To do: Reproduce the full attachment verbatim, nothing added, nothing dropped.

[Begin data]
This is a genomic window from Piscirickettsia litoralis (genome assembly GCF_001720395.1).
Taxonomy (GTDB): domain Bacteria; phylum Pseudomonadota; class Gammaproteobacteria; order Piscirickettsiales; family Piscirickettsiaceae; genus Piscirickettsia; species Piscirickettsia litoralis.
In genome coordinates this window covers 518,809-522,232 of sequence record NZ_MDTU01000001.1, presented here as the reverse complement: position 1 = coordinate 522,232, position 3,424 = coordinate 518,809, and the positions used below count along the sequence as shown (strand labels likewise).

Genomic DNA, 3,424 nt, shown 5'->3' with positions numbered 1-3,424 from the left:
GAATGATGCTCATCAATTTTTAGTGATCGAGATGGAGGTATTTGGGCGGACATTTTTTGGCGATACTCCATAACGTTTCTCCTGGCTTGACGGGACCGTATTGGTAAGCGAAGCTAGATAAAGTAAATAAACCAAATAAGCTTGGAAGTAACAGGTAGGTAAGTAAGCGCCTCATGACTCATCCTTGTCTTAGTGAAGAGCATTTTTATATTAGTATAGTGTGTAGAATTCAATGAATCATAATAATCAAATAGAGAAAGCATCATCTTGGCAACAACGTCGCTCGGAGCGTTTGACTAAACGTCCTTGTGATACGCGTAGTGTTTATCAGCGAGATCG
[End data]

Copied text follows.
This is a genomic window from Piscirickettsia litoralis (genome assembly GCF_001720395.1).
Taxonomy (GTDB): domain Bacteria; phylum Pseudomonadota; class Gammaproteobacteria; order Piscirickettsiales; family Piscirickettsiaceae; genus Piscirickettsia; species Piscirickettsia litoralis.
In genome coordinates this window covers 518,809-522,232 of sequence record NZ_MDTU01000001.1, presented here as the reverse complement: position 1 = coordinate 522,232, position 3,424 = coordinate 518,809, and the positions used below count along the sequence as shown (strand labels likewise).

Genomic DNA, 3,424 nt, shown 5'->3' with positions numbered 1-3,424 from the left:
GAATGATGCTCATCAATTTTTAGTGATCGAGATGGAGGTATTTGGGCGGACATTTTTTGGCGATACTCCATAACGTTTCTCCTGGCTTGACGGGACCGTATTGGTAAGCGAAGCTAGATAAAGTAAATAAACCAAATAAGCTTGGAAGTAACAGGTAGGTAAGTAAGCGCCTCATGACTCATCCTTGTCTTAGTGAAGAGCATTTTTATATTAGTATAGTGTGTAGAATTCAATGAATCATAATAATCAAATAGAGAAAGCATCATCTTGGCAACAACGTCGCTCGGAGCGTTTGACTAAACGTCCTTGTGATACGCGTAGTGTTTATCAGCGAGATCG